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One of the greatest difficulties experienced by a schoolboy, in his early attempts to use the Latin Dictionary, arises from the number of meanings attached to the same word—meanings which have often little apparent connection, and are sometimes contradictory of one another. Take, for example, the word “ Opus," and he finds, amongst other meaningsWork, Manufacture,

Act or deed,


A thing,

Expedient. Now, an intelligent reader, with some experience of life and language, will readily trace the connection between these several meanings; but the schoolboy does not possess the necessary knowledge, and often selects a meaning at random, or takes the first that presents itself. But besides the number of meanings for the same word in the same dictionary, there is another circumstance to be noticed, which will form the subject of the present paper — viz., the diversity of meanings for the same word in the dictionaries of different nations; a diversity which is not to be accounted for by the natural growth of one meaning out of another, as in the case of opus, adduced above, but which arises, in a curious and interesting manner, from the character of the people, and the history of the nation to which the dictionary belongs.

In the following remarks, I propose to illustrate this connection with reference to a few words in common use, and shew how much of national character and history may be learnt from opening, almost at random, any moderately good dictionary. I have confined myself to the four languages, Greek, Latin, Hebrew, and English, because differences in their dictionaries are more marked and characteristic than in those of modern languages, and because the field proved to be so wide, when the attempt was made to include also, German, French, Italian, and Spanish, that I was compelled to limit it, or relinquish the work altogether.

The first word which brought this subject before my notice was the Greek for stranger:"

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It appeared as if there must be something in the Greek character to account for these meanings, for there is no necessary connection between them; and this is indeed strongly brought out on turning to the Latin dictionary; for, so far from the stranger implying a host or a guest in that language, it implies an enemy-a person to be kicked out of doors as soon as may be; for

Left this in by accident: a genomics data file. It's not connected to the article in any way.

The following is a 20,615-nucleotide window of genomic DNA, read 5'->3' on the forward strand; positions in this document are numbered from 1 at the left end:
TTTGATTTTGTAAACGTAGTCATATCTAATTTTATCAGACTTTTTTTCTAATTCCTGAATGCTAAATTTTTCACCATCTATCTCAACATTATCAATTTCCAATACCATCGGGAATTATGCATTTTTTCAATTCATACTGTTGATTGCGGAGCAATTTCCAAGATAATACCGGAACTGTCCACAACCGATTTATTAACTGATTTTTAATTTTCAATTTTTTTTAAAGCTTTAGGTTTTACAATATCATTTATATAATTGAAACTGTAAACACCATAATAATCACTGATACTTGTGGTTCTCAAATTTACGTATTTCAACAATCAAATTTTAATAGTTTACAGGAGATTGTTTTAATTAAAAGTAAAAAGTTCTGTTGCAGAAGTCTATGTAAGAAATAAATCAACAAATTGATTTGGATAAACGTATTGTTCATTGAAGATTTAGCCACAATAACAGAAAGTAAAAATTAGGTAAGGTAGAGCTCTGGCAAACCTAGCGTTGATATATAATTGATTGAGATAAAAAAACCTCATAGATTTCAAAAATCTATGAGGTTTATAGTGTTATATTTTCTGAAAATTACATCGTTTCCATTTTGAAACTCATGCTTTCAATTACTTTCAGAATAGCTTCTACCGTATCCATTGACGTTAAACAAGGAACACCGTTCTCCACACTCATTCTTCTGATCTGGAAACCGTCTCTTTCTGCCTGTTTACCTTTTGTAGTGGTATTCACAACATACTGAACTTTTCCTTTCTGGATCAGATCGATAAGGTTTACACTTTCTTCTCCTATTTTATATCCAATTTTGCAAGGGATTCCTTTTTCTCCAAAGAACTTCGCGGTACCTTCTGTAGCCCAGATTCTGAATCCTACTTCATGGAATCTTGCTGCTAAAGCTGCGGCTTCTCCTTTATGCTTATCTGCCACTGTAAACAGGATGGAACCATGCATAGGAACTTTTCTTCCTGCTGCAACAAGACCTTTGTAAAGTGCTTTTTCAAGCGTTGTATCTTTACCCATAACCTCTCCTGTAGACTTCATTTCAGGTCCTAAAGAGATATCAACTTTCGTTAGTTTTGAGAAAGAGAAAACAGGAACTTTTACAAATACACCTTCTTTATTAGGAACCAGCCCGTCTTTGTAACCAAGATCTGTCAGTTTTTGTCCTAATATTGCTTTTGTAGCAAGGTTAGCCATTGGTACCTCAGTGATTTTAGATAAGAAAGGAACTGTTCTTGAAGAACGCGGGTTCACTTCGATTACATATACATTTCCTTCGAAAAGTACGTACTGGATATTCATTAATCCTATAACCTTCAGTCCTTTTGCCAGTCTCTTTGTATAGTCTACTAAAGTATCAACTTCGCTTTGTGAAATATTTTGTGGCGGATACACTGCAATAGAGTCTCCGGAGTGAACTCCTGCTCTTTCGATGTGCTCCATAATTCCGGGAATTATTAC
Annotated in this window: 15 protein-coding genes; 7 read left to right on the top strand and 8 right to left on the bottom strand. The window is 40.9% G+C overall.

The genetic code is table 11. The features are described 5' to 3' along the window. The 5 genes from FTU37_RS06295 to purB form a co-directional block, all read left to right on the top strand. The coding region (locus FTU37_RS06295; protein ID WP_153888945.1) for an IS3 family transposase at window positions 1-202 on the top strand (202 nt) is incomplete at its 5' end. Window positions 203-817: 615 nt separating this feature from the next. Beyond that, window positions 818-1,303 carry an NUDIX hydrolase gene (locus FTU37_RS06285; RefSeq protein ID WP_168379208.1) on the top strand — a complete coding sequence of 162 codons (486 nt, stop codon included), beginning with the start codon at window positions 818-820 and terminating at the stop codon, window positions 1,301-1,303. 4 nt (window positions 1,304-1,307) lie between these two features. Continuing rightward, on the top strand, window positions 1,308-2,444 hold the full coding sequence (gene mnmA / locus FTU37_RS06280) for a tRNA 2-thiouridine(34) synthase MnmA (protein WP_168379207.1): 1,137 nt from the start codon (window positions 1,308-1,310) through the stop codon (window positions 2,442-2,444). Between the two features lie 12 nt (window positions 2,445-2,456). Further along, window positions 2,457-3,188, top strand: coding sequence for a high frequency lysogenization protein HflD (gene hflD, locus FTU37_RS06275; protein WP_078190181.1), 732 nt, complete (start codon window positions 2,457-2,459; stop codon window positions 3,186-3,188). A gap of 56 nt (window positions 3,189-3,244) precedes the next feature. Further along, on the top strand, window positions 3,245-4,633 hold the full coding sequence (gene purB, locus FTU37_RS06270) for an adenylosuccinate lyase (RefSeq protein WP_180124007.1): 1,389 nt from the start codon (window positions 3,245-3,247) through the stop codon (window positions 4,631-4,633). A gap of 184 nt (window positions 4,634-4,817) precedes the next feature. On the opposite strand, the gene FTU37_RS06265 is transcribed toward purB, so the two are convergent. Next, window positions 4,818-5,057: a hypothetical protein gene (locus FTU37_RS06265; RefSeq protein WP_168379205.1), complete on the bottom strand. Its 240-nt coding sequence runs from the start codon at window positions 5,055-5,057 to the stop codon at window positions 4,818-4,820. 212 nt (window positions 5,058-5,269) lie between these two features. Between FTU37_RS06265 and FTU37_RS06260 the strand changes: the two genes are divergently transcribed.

Hostis means primarily “A Stranger,"

and secondarily, “An Enemy, not a Guest.” On turning to the dictionary, to see if there is no less uncivil Latin word for stranger, we find Advena, which just expresses what its etymology implies, “One who has come,” “a stranger," "a foreigner," but nothing whatever beyond this. But the Latin for the adjective “strange” throws additional light upon the subject; for whilst the Greek for the word means also novel, wonderful, hospitable, kind to strangers, the Latin Alienus is translated in the dictionary

Foreign, none of our country or kin,
Hurtful, offensive.

There is nothing here implying any necessary connection between being a stranger, and receiving hospitable entertainment.

I was therefore led to inquire whether the Roman character or history might furnish the clue to these various meanings in their language, whilst a different character amongst the Greeks might also account for the very different meanings which they attached to the same word. It soon became an object of interest to see whether the dictionaries of other nations agreed with either or neither of them; and, by the assistance of my friend Dr. Ginsburg, I have been enabled to compare the Hebrew lexicon with them; whilst I have also taken our own English dictionary, that we may see how far our national character is reflected in it likewise. In order that the points of resemblance and contrast may be most strikingly presented to the mind, the words from the four dictionaries will be placed in parallel columns.


Greek. ξενος Stranger, Foreigner, Guest, Host.

Advena (one come
from a distance),
Simply a stranger.


One unknown, and therefore

to be treated as an enemy.
A Guest.
One not admitted to fellow-

ship, but to be adjured. Substitute for “Sir," as a form

of address in America.

English verb: to alienate or estrange (never used in a good sense).

adjective: strange, odd, irregular, disagreeable.